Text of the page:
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Australia sending 5 lakh tonne wheat
Melbourne, June 27
Australia has decided to move ahead with a 5,00,000-tonne wheat shipment, which had been held up over quarantine concerns, after it resolved a long-running dispute with India over the (US) $ 90 million grain deal. “AWB has successfully resolved key issues relating to its current Indian contract and is now moving to finalise its shipping programme for our customer,” Australian Wheat Board spokesperson Peter Mcbride said here today.

  • UN cautions

Palestinian leaders arrive at policy deal
Gaza, June 27
Palestinian President Mahmoud Abbas and Prime Minister Ismail Haniyeh have reached an agreement on a manifesto at the heart of a power struggle between their rival groups, officials said today. The political document, penned by Palestinian prisoners in Israeli jails, implicitly recognises Israel.

European secret services colluded in CIA terror transfers
Strasbourg, June 27
European secret services collaborated with CIA agents in the detention and transfer of terror suspects in or across the continent, the author of a report on the renditions told the Council of Europe rights watchdog today.

Gas lines blown up
Quetta, June 27
A paramilitary soldier was killed today when he stepped on a landmine while rebels blew up two gas pipelines in Pakistan’s restive southwestern province of Baluchistan, officials said.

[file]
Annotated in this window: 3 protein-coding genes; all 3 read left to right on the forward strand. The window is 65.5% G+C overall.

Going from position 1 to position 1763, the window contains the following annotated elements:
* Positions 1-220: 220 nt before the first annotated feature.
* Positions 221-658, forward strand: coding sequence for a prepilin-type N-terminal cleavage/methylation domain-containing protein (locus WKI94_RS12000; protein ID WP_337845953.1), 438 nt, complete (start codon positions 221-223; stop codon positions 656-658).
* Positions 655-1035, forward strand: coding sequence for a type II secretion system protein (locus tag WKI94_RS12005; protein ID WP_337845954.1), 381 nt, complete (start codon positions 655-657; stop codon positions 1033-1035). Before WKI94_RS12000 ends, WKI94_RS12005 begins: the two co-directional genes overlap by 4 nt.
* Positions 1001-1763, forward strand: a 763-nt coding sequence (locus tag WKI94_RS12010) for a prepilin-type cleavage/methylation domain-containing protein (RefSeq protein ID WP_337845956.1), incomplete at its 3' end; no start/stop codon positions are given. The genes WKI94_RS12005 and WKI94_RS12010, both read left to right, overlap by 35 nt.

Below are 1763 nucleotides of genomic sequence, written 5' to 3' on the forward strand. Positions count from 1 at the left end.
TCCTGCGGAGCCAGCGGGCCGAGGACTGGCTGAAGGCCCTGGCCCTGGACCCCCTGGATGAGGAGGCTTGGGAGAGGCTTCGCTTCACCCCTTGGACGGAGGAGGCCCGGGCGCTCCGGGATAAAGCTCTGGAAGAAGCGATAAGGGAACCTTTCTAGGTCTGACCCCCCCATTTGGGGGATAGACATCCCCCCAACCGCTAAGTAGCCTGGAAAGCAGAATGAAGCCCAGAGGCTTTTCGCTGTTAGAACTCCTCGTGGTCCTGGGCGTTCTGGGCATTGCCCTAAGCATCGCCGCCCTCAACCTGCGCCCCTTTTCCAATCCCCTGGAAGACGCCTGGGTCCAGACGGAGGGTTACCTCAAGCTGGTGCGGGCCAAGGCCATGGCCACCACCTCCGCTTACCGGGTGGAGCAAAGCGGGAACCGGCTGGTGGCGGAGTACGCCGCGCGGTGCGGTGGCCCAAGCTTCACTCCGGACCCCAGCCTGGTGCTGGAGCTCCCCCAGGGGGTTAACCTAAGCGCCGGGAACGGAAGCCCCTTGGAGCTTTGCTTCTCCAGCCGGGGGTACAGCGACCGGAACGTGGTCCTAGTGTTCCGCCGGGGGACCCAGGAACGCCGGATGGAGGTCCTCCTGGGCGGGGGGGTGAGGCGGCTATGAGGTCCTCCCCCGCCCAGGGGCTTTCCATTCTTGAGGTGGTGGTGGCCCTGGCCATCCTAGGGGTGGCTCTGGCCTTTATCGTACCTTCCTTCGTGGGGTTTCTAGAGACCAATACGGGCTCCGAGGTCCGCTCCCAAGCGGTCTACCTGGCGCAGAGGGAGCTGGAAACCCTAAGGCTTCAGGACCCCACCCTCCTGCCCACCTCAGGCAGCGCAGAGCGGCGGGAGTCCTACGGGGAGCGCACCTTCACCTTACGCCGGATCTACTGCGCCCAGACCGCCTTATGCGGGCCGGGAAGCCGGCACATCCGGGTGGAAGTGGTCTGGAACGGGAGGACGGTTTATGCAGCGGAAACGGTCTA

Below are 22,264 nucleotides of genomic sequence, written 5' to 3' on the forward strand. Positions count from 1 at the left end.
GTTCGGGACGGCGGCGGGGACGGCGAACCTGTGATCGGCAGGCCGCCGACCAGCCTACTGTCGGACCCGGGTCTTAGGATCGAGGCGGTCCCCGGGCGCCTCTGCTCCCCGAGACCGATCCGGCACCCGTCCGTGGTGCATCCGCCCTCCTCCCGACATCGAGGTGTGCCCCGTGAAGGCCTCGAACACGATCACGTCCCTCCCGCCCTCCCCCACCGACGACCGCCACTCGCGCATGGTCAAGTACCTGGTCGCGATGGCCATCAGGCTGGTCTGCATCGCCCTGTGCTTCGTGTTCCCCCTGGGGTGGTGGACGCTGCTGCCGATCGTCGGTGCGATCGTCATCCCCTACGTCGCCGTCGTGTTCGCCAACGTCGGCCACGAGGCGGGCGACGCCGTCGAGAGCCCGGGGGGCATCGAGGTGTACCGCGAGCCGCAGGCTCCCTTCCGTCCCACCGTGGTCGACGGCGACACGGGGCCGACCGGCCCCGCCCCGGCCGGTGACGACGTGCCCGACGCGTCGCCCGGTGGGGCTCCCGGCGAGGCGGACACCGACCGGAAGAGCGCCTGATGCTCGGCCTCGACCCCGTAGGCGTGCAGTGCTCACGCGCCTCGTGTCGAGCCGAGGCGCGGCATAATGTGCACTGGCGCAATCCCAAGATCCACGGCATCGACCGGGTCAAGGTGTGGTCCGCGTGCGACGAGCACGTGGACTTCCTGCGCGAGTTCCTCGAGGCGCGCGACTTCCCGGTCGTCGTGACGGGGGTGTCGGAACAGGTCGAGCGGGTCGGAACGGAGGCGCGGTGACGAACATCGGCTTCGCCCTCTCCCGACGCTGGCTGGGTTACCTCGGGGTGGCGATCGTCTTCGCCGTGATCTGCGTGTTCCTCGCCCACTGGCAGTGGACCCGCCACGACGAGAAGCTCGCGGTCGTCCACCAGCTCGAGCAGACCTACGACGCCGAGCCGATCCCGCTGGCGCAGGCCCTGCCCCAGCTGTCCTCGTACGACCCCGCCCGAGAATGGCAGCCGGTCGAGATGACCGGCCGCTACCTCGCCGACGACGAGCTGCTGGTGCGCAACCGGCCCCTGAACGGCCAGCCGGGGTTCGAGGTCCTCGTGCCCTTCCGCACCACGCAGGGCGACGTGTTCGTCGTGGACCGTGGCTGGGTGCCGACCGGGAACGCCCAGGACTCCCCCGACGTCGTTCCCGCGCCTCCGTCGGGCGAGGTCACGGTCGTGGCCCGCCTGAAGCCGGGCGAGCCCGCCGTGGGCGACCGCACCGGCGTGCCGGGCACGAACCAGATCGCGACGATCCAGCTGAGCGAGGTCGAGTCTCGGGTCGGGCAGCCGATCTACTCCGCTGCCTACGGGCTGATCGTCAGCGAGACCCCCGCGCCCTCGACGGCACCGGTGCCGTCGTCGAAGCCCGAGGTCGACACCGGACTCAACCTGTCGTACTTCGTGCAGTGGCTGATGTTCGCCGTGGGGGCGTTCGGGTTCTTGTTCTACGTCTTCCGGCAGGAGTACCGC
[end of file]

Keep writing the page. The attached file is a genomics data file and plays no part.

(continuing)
Pak wants to inspect Ravi embankment
Islamabad, June 27
After objecting to the Wullar Barrage, Baglihar and Kishenganga projects, Pakistan has now voiced concern over the Uri-II power project in Jammu and Kashmir and also wants to “inspect” the newly-built embankments along the Ravi.

 

Sunita Williams enters a space suit during a training session in the Space Training Centre in Star City outside Moscow
Sunita Williams enters a space suit during a training session in the Space Training Centre in Star City outside Moscow on Monday. Sunita is due to join Expedition-14 as a flight engineer. — Reuters

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Australia sending 5 lakh tonne wheat

Melbourne, June 27
Australia has decided to move ahead with a 5,00,000-tonne wheat shipment, which had been held up over quarantine concerns, after it resolved a long-running dispute with India over the (US) $ 90 million grain deal.